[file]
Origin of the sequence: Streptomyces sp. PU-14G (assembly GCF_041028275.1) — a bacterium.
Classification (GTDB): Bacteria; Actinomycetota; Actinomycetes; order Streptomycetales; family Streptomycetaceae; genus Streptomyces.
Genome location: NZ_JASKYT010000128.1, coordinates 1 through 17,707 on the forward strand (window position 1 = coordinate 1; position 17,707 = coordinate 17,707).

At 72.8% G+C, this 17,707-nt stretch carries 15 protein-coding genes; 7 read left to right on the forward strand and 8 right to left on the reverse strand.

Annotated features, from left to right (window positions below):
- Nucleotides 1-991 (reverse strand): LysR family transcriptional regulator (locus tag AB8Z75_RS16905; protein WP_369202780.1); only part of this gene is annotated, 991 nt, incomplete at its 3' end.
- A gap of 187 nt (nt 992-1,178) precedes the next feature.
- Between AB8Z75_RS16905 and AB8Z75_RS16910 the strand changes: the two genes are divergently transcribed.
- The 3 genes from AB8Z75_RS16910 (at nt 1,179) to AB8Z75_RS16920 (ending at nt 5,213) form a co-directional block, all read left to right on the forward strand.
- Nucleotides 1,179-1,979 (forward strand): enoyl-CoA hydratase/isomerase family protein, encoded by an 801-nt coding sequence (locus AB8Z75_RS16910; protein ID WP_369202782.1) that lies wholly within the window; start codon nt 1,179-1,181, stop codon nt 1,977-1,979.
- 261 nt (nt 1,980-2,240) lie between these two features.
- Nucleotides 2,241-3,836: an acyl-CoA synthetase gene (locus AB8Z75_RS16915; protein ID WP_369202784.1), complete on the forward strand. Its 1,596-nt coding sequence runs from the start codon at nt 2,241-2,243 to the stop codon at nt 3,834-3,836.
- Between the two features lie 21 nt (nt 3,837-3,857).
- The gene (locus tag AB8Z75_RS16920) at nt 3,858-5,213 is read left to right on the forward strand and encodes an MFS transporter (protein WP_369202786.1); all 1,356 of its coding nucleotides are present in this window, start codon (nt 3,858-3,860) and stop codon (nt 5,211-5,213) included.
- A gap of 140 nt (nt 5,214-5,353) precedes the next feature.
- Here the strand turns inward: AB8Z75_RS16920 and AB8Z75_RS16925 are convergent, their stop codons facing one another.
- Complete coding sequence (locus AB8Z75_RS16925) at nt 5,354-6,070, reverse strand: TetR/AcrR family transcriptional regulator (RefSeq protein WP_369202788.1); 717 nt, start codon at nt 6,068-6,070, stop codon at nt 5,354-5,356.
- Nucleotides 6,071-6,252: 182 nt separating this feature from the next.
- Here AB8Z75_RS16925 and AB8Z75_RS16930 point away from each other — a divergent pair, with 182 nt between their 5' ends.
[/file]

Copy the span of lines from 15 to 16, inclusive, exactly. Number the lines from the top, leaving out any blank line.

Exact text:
- A gap of 140 nt (nt 5,214-5,353) precedes the next feature.
- Here the strand turns inward: AB8Z75_RS16920 and AB8Z75_RS16925 are convergent, their stop codons facing one another.